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  1. #1

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    FYI ...Polaroid 55 and cold weather

    Out shooting Sunday I learned something about Polaroid Type 55 film. You can expose film at any temperature, but development (within the film envelope) must be done at 50 degrees or higher. Below 65 degrees one must allow a full 60 seconds of development.

    I thought initially my shutter was sticking open at 1/4 and 1/8 speeds, but apparently the prints were merely underdeveloped due to the cold weather. It was only about 45 degrees outside and I even tucked the film under my jacket durring development but I only developed for about 45 seconds at most. Normal is 20seconds.

    Live and learn...
    Eric
    www.esearing.com

  2. #2
    rbarker's Avatar
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    Back to the Future - 55

    Photographers back in the late 1800s wandered the countryside with "dark tents" - heavy canvas work areas in which they would coat the emulsion onto their glass plates. Winter PN/55 users might well adapt that approach by adapting those little ice-fishing tents into "warm tents" (with little heaters) to process their PN/55s. Naturally, setting up your Polaroid warm tent on a frozen lake is not recommended.
    [COLOR=SlateGray]"You can't depend on your eyes if your imagination is out of focus." -Mark Twain[/COLOR]

    Ralph Barker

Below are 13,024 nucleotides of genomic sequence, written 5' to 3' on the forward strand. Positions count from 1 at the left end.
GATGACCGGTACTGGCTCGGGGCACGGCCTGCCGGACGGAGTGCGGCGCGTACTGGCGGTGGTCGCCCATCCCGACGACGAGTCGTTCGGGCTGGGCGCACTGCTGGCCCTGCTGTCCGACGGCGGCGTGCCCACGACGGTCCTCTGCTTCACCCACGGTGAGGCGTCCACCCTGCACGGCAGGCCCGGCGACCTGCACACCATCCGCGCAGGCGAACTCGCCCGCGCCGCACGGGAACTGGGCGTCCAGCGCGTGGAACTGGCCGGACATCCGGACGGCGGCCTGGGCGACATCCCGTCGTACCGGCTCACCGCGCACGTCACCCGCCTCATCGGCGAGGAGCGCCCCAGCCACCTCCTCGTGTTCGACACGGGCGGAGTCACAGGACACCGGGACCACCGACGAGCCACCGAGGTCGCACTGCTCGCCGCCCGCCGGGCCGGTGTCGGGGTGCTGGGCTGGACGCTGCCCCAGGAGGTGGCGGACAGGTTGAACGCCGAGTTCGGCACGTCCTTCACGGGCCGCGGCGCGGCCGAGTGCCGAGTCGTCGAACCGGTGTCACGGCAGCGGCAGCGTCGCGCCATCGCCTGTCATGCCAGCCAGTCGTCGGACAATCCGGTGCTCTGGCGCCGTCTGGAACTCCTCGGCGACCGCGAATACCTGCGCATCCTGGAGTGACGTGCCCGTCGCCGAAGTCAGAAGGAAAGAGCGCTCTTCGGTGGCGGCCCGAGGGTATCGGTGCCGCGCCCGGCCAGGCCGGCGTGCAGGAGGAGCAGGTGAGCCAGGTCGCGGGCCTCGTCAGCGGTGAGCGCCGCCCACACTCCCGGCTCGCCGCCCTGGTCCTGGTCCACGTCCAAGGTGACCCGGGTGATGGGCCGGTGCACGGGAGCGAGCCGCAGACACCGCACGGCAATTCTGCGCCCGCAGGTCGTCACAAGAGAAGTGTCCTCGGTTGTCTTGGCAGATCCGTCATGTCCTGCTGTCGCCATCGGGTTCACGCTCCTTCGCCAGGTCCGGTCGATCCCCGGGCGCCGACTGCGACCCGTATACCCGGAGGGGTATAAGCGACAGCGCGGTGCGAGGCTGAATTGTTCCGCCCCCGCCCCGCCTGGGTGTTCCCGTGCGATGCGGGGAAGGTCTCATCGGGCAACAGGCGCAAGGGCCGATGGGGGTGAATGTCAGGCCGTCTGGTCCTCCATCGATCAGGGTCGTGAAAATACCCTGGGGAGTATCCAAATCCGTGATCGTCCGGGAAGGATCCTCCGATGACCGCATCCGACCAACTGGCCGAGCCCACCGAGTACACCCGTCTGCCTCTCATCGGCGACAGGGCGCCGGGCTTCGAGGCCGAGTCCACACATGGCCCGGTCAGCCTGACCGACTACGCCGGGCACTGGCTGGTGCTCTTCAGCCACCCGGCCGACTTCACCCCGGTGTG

Rio Rancho, NM

  3. #3
    Ed Sukach's Avatar
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    Quote Originally Posted by rbarker
    ... those little ice-fishing tents ...
    I wonder why they call it "ice-fishing"? My sadly missed son-in-law called it by its proper name:"Ice Drinking." I once left one of those on my hands and knees .. not only did I have trouble finding the door - I was having trouble finding the ice!
    Carpe erratum!!

    Ed Sukach, FFP.

  4. #4

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    You hold it uder your underarm inside your jacket.

    Greg

  5. #5

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    just develop them at home.. why bother out in the field?

  6. #6

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    Mr. Landrum,
    Does one need to make sure "right guard " is used first? Sorry Greg couldn't resist.
    Wm Blunt

  7. #7

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    Sep 2003
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    Bill it works better when your real sweaty and stinky, something about the chemistry of the sweat and how it interacts with the polaroid goo.

    Greg

  8. #8
    glbeas's Avatar
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    Wonder how one of those chemical hand warmers would work in this situation?
    Gary Beasley

  9. #9
    rbarker's Avatar
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    Quote Originally Posted by glbeas
    Wonder how one of those chemical hand warmers would work in this situation?
    Hmmm. That might just work inside a changing tent - a mid-sized Harrison, for example.
    [COLOR=SlateGray]"You can't depend on your eyes if your imagination is out of focus." -Mark Twain[/COLOR]

    Ralph Barker
    Rio Rancho, NM



 

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